Master of None

There have been many things that I thought I could develop into serious career options over the years. When I was around sixteen I considered growing up to be a professional skateboarder or a professional gamer. I only ever learned to do an Ollie, which I think I could still pull off with a few days of practise. I have since given up on these two as career options. Around eighteen I was really good at maths and physics and I thought I’d go study at an IIT and spend a decent amount of my life doing research and other science stuff. This too seems only a remote possibility at the moment. I was gifted Feynman’s Lectures on Physics many years ago and I still haven’t read them.

When I was in college I’d gotten pretty good at algorithms and AI for puzzle games and I thought I could build a career around that. I think I’m still pretty sharp with these skills. I could probably still do this if I was to leave my current job and be underpaid for a couple of years. It’s because this is somewhat similar to what I currently do (which is run an ecommerce website), that I still think of it as an achievable option.

I first started this blog in 2005 on Xanga. I’ve enjoyed writing since then but I’ve never done enough of it. I once made a submission to a science fiction short story writing competition and I won second prize. There was actual prize money and they mailed me a cheque. I thought I could write more things good enough to put out into the world at some point in my life. I never believed I’d make any serious money writing and so I thought that when I’m older and I’ve figured out the making money part of my life I’ll do some serious writing. I guess I still believe this.

In my early twenties I made a couple of simple websites built on WordPress as freelance projects. I then thought  that I could make websites or web applications for a living. I guess I was right about this one. I also worked as a software developer making a web application in Java for almost two years. The work was easy and paid decently well but I always knew that this couldn’t be all that I’ll do for the rest of my life. It was nowhere close to as exciting as any of the other things.

When I was really young my parents sent me for tabla classes. They were once a week and I went for years. I didn’t learn all that much but I developed a good sense of rhythm. I eventually bought a second hand guitar. I thought that if I don’t manage to write prose, I can write songs instead. Maybe they’ll be easier because they’re shorter. The fulfilment lay in telling stories. I wrote a few songs and some of them aren’t too bad but this didn’t go much further either.

When I first played the drums it felt like I could get the hang of it quickly. It could have been all the tabla knowledge I didn’t know I had. The drums don’t help me tell stories but they could help me make more complete songs. They’re also a lot of fun to learn and jam with.

This is not a comprehensive list. This is probably less than half of all the things I thought I could do and spent at least a little time learning, but these are most of the important ones. These are the ones that have stuck with me for long enough to really count. If you’ve been reading my blog for a while then I’ve told you almost all of these things before at some point. I’m sorry about repeating them. I needed to tell you this story to get to the point of this blog post.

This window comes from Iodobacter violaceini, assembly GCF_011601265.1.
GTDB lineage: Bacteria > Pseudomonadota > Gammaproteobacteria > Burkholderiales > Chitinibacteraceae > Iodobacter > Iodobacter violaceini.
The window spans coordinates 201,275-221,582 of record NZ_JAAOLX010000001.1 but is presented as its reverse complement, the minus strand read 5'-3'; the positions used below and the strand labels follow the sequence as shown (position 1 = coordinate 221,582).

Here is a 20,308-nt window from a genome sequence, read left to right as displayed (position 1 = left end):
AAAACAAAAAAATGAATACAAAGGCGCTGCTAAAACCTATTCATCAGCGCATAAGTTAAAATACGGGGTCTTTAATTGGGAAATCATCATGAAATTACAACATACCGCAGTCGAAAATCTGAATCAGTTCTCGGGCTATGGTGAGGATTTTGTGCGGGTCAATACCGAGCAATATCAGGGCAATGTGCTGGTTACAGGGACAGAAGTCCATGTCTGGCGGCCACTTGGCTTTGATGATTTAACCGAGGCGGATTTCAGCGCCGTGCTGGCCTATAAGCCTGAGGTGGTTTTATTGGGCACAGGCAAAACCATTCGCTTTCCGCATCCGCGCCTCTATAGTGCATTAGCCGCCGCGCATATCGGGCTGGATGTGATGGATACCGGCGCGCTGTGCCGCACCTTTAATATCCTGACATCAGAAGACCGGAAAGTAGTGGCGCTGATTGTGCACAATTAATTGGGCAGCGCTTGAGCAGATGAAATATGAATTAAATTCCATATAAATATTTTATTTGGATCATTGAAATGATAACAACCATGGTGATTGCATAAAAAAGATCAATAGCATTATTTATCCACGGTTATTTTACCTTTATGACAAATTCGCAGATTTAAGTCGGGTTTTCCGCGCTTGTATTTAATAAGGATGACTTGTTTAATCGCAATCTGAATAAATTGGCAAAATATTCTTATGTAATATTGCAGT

I’m the kind of person who wants to do a lot of things. And we live in a culture that glorifies people who do one thing really well. I partly believe that with a rather large dose of discipline and a few difficult choices I could still be one of these things; a socially acknowledged success. But that’s rather difficult and very little fun. I’ve tried making these difficult choices and working on one thing at a time. When I decided that I should make writing a top priority I’d feel guilty every time I started doing something else that was fun, even if it was something equally fulfilling and meaningful. When the guilt would drive me to try to write, I’d be staring at a blank screen. After backspacing a couple of sentences a dozen times I’d be back on Reddit again.

The realisation crept up to me that I’ll never get good enough at any of these things because when I stop and focus on only one thing, it still doesn’t work. I never openly accepted this to myself, but it was always at the back of my head, looming and melancholic. Too big and scary to deal with.

Learning something is also really rewarding at the start, after which it starts to plateau. It takes an increasing amount of time and effort to make what seems like diminishing progress. Add to this the knowledge that I’ll never be good enough to really make something of this skill and I’m at the point when I stop trying to get better. It’s now just another guitar standing in the corner of my room that I’ll pick up once every couple of months.

I want to say that it’s okay to be mediocre at something forever and I’ve tried believing that but it doesn’t work for me. I’d rather just watch TV and go out and drink with friends and spend hours browsing Reddit or Instagram than put in effort to be just a notch above the the level of mediocre that I used to be. So that’s what I did for over a year. I still didn’t want to admit that I’d abandoned most of my ambition, and so I never thought about it and things largely remained the way they were.